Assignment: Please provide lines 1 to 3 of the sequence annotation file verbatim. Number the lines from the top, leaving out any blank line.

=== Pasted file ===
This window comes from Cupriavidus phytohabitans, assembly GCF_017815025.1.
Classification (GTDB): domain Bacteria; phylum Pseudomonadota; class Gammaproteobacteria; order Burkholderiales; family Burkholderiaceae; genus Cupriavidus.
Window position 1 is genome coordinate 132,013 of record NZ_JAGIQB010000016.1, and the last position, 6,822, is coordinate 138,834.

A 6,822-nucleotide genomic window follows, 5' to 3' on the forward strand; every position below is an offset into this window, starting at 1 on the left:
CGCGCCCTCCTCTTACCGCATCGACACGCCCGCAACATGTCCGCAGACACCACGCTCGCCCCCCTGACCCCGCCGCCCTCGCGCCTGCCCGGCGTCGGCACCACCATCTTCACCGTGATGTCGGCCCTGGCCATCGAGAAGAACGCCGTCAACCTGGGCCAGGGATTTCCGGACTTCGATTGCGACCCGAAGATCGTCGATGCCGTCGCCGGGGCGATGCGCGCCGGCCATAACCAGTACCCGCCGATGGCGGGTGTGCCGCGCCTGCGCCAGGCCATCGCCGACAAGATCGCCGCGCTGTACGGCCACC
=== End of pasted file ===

This window comes from Cupriavidus phytohabitans, assembly GCF_017815025.1.
Classification (GTDB): domain Bacteria; phylum Pseudomonadota; class Gammaproteobacteria; order Burkholderiales; family Burkholderiaceae; genus Cupriavidus.
Window position 1 is genome coordinate 132,013 of record NZ_JAGIQB010000016.1, and the last position, 6,822, is coordinate 138,834.